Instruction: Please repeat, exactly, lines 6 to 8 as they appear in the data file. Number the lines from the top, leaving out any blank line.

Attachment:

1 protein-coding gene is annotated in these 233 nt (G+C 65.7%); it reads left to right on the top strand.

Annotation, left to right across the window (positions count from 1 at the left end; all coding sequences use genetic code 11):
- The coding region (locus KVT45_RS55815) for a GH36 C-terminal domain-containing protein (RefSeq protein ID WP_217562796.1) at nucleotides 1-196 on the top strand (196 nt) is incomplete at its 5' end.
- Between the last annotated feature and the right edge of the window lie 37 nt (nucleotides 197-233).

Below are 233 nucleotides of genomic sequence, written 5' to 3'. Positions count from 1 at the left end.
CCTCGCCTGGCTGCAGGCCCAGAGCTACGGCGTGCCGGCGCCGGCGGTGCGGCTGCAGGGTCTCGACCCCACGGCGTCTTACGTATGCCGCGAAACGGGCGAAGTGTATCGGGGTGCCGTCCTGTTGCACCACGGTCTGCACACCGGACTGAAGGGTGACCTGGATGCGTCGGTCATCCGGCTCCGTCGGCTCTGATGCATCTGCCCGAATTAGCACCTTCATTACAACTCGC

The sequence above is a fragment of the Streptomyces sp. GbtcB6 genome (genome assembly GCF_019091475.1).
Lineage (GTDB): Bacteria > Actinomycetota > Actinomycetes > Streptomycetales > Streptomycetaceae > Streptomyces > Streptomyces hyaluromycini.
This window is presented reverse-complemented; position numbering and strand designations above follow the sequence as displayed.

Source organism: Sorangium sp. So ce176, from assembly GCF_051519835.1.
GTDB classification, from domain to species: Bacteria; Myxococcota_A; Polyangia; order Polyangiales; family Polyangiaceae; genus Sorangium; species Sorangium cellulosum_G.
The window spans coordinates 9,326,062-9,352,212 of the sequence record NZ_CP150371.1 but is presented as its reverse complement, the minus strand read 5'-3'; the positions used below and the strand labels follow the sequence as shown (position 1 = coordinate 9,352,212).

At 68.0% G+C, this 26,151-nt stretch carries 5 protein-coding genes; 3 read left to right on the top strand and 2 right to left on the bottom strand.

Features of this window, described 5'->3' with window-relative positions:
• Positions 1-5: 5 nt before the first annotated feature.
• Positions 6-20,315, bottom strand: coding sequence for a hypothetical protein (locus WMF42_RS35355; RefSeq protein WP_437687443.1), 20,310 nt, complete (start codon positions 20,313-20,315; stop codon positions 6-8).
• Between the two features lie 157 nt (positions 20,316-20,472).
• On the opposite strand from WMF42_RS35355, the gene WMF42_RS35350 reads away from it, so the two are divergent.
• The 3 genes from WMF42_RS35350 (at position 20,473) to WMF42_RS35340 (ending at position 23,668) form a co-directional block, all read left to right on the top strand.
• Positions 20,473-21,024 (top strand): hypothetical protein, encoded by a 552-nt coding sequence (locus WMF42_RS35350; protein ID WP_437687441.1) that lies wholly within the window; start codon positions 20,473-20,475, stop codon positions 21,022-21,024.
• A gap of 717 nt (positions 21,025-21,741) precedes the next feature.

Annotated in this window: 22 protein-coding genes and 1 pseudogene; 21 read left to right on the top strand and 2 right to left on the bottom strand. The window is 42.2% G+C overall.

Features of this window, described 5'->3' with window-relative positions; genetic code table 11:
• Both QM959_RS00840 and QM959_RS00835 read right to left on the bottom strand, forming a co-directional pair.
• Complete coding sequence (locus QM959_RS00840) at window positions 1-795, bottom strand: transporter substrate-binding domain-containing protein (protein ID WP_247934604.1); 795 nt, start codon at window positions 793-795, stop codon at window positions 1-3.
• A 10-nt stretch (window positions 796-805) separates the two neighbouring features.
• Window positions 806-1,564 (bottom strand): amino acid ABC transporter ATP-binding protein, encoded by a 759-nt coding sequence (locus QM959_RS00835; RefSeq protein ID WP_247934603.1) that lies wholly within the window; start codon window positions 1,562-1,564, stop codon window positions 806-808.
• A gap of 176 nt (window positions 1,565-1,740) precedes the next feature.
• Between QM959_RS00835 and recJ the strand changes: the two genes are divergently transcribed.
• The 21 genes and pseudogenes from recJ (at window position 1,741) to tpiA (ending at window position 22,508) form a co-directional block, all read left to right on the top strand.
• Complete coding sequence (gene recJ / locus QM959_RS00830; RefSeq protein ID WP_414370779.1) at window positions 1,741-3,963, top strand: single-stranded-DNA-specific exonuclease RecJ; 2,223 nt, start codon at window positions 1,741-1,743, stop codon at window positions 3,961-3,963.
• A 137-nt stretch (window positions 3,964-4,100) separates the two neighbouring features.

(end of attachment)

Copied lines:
CCTCGCCTGGCTGCAGGCCCAGAGCTACGGCGTGCCGGCGCCGGCGGTGCGGCTGCAGGGTCTCGACCCCACGGCGTCTTACGTATGCCGCGAAACGGGCGAAGTGTATCGGGGTGCCGTCCTGTTGCACCACGGTCTGCACACCGGACTGAAGGGTGACCTGGATGCGTCGGTCATCCGGCTCCGTCGGCTCTGATGCATCTGCCCGAATTAGCACCTTCATTACAACTCGC

The sequence above is a fragment of the Streptomyces sp. GbtcB6 genome (genome assembly GCF_019091475.1).
Lineage (GTDB): Bacteria > Actinomycetota > Actinomycetes > Streptomycetales > Streptomycetaceae > Streptomyces > Streptomyces hyaluromycini.